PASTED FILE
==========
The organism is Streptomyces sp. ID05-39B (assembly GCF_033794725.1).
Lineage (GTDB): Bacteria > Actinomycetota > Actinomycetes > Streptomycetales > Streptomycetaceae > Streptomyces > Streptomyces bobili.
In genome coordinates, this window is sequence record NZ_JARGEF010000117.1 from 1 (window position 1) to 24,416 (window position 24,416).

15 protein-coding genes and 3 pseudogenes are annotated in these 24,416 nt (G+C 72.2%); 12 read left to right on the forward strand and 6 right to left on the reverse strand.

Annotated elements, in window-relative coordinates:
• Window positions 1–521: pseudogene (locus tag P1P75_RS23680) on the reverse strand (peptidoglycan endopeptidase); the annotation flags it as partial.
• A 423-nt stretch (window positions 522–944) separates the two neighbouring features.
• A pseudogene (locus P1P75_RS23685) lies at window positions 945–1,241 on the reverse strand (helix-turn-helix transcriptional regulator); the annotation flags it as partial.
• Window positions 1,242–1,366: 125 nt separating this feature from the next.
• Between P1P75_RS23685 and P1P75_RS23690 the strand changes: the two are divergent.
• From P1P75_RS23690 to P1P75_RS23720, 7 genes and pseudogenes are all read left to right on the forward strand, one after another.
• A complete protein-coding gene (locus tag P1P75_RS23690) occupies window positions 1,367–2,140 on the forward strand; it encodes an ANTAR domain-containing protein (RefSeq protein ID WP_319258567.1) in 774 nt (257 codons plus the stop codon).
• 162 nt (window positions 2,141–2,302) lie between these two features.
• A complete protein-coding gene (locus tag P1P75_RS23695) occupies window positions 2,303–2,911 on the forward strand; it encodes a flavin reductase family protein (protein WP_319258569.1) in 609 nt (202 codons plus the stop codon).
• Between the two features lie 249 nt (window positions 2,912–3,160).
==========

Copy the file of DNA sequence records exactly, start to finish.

The organism is Streptomyces sp. ID05-39B (assembly GCF_033794725.1).
Lineage (GTDB): Bacteria > Actinomycetota > Actinomycetes > Streptomycetales > Streptomycetaceae > Streptomyces > Streptomyces bobili.
In genome coordinates, this window is sequence record NZ_JARGEF010000117.1 from 1 (window position 1) to 24,416 (window position 24,416).

15 protein-coding genes and 3 pseudogenes are annotated in these 24,416 nt (G+C 72.2%); 12 read left to right on the forward strand and 6 right to left on the reverse strand.

Annotated elements, in window-relative coordinates:
• Window positions 1–521: pseudogene (locus tag P1P75_RS23680) on the reverse strand (peptidoglycan endopeptidase); the annotation flags it as partial.
• A 423-nt stretch (window positions 522–944) separates the two neighbouring features.
• A pseudogene (locus P1P75_RS23685) lies at window positions 945–1,241 on the reverse strand (helix-turn-helix transcriptional regulator); the annotation flags it as partial.
• Window positions 1,242–1,366: 125 nt separating this feature from the next.
• Between P1P75_RS23685 and P1P75_RS23690 the strand changes: the two are divergent.
• From P1P75_RS23690 to P1P75_RS23720, 7 genes and pseudogenes are all read left to right on the forward strand, one after another.
• A complete protein-coding gene (locus tag P1P75_RS23690) occupies window positions 1,367–2,140 on the forward strand; it encodes an ANTAR domain-containing protein (RefSeq protein ID WP_319258567.1) in 774 nt (257 codons plus the stop codon).
• 162 nt (window positions 2,141–2,302) lie between these two features.
• A complete protein-coding gene (locus tag P1P75_RS23695) occupies window positions 2,303–2,911 on the forward strand; it encodes a flavin reductase family protein (protein WP_319258569.1) in 609 nt (202 codons plus the stop codon).
• Between the two features lie 249 nt (window positions 2,912–3,160).